Media Rep Contact

Kay Randall (primary)

Janice S Todd

Professor, Department of Kinesiology and Health Education, College of Education
Professor, Center for Women's and Gender Studies, College of Liberal Arts

Phone: +1 512 471 0993, +1 512 471 0995

Jan Todd, the Roy J. McLean Fellow in Sport History, is a professor in the Department of Kinesiology and Health Education at The University of Texas at Austin. Todd serves as the undergraduate advisor for her department, directs the Interdisciplinary Ph.D. program in Sport Studies; serves on the Sport Management faculty; and teaches classes in sport history, sport philosophy, and sport and ethics.

Jan Todd, and her husband, Terry Todd, are the founders and co-directors of the H.J. Lutcher Stark Center for Physical Culture and Sports on the campus of UT-Austin. (> The Stark Center contains the largest archive in the world devoted to the study of physical fitness, resistance training, and alternative medicine. The collection, put together by the Todds is regularly used by on-campus and visiting scholars and by Todds sport history Ph.D. students. The new facility which will open in the Fall of 2009 will cover 27,500 square feet of space and contains museum exhibits as well as a research library and archive. The Stark Center was made possible by a 3.5 million dollar grant received from the Nelda C. and H.J. Lutcher Stark Foundation of Orange, Texas, and by a two million dollar grant from the Joe Weider Foundation of Los Angeles, California. Todd also serves as co-editor of Iron Game History: The Journal of Physical Culture, a scholarly periodical exploring the history of exercise and physical fitness founded by the Todds in 1990.

Todds research focuses on the history of exercise, particularly related to strength and conditioning, doping and ergogenic aids, and the history of sports medicine. She has written two books: Physical Culture and the Body Beautiful: Purposive Exercise in the Lives of American Women (Mercer University Press, 1998), and (with Terry Todd) Lift Your Way to Youthful Fitness (Little-Brown, 1985), the first popular book to argue that weight training could be used to offset the aging process. In addition, Todd has written more than a hundred articles in popular and scholarly journals on various aspects of sport and exercise history, anabolic steroids, strength training, and exercise. Todd lectures frequently and, in 2008 was the Seward Staley Honor Lecturer for the North American Society for Sport History.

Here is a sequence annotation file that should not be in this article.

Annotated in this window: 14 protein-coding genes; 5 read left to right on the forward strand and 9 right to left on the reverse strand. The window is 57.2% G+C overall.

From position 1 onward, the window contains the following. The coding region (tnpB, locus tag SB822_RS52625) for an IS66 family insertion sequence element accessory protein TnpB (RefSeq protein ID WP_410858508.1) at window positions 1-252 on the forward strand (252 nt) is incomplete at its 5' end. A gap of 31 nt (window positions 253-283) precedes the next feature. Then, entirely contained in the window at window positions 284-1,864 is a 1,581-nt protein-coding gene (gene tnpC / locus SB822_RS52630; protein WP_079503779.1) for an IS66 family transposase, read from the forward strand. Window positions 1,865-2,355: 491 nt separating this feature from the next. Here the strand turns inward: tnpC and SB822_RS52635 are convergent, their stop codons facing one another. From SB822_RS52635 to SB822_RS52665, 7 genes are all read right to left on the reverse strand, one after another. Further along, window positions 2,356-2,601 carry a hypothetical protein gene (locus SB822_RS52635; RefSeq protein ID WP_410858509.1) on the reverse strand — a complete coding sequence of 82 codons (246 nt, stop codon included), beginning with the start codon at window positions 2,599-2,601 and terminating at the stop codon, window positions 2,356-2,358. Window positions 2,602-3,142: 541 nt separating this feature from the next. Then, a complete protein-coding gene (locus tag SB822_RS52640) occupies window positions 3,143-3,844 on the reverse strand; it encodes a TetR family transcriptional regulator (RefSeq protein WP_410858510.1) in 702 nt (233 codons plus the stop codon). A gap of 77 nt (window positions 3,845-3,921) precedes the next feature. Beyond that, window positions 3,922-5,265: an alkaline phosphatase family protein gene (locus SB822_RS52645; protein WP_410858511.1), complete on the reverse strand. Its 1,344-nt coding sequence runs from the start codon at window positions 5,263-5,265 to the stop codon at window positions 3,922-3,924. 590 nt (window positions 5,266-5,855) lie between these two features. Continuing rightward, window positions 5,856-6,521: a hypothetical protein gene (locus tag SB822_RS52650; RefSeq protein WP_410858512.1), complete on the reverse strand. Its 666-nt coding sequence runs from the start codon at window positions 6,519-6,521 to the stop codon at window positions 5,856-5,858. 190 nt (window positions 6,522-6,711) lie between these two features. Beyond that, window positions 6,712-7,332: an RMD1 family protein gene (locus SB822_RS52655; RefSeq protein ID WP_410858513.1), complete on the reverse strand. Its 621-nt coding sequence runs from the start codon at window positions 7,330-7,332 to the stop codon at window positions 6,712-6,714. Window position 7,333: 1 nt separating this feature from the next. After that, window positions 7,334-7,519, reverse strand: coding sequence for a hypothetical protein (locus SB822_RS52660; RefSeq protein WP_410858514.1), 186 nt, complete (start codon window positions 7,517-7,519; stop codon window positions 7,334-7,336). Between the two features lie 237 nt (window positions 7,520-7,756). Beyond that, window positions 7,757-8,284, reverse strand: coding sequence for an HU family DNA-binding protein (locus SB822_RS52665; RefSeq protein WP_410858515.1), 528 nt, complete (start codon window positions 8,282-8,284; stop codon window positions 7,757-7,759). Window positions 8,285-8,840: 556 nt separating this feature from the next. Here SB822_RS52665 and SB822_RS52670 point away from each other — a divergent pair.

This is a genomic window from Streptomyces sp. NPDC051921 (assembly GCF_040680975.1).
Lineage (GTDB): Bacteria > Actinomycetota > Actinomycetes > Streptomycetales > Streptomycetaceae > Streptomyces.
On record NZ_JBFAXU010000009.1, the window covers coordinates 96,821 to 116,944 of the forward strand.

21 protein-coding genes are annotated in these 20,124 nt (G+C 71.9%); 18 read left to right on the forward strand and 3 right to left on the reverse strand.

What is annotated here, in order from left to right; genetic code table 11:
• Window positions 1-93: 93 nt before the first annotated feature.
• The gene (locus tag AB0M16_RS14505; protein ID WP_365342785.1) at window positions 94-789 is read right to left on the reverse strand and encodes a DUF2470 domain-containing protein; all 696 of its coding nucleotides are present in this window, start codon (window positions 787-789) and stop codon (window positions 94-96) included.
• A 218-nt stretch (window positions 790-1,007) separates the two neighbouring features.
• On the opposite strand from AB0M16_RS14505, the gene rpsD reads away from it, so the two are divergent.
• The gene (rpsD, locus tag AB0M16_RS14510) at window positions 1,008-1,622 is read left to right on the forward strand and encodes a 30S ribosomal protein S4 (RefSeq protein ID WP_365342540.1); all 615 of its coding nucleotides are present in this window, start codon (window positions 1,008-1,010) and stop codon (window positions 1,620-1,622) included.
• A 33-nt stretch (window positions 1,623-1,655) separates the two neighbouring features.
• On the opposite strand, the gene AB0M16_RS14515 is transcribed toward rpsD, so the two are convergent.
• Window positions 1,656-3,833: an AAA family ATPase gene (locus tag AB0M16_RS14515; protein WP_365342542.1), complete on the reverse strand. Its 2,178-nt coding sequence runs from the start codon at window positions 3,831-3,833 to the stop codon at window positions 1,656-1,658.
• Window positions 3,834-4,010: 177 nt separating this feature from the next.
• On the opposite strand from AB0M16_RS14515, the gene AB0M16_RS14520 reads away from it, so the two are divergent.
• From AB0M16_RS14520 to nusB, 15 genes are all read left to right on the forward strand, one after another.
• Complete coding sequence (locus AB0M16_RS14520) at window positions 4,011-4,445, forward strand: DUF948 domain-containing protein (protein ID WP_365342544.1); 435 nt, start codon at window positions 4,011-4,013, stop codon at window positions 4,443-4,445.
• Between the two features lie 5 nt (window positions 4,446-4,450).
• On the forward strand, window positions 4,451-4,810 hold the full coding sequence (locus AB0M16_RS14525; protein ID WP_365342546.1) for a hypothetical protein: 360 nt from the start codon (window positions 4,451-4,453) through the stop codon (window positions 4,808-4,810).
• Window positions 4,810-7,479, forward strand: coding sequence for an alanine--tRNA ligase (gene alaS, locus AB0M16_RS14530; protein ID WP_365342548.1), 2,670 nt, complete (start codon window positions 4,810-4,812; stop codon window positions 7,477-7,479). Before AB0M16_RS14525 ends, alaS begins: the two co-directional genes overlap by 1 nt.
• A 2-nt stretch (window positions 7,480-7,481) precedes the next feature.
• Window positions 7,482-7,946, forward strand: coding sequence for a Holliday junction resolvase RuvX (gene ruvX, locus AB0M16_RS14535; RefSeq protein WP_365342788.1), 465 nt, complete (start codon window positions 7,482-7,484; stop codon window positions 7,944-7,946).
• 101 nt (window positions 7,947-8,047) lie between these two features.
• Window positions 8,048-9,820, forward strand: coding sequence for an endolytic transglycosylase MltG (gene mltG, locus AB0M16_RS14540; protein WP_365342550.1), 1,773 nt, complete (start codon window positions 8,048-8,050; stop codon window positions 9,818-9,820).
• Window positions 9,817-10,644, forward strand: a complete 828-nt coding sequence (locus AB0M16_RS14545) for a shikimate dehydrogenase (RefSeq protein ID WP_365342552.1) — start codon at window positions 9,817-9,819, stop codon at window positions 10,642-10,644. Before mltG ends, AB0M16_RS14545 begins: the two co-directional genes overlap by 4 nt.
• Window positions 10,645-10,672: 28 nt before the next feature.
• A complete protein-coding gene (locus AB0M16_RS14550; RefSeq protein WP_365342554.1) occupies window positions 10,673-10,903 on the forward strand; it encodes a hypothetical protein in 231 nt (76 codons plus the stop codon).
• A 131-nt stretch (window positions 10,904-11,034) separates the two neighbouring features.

Todds interest in the academic study of sport and exercise grew from her personal involvement in the sport of powerlifting. In the 1970s and early 1980s, Todd was considered by both Sports Illustrated and the Guinness Book of Records to be the strongest woman in the world. Todd set world records in five bodyweight classes during her 12-year powerlifting career and was the first woman inducted into the International Powerlifting Hall of Fame. She was also inducted in the first class of the Womens Powerlifting Hall of Fame (2005), and received the 2008 Oscar Heidenstam Foundation Lifetime Achievement Award (in Great Britain) for her contributions in the field of physical fitness. In March of 2009, she will be inducted into the National (US) Fitness Hall of Fame for her work as a pioneering athlete and educator.


Women and Sport; weightlifting bodybuilding women and exercise history of physical culture; Arts & Humanities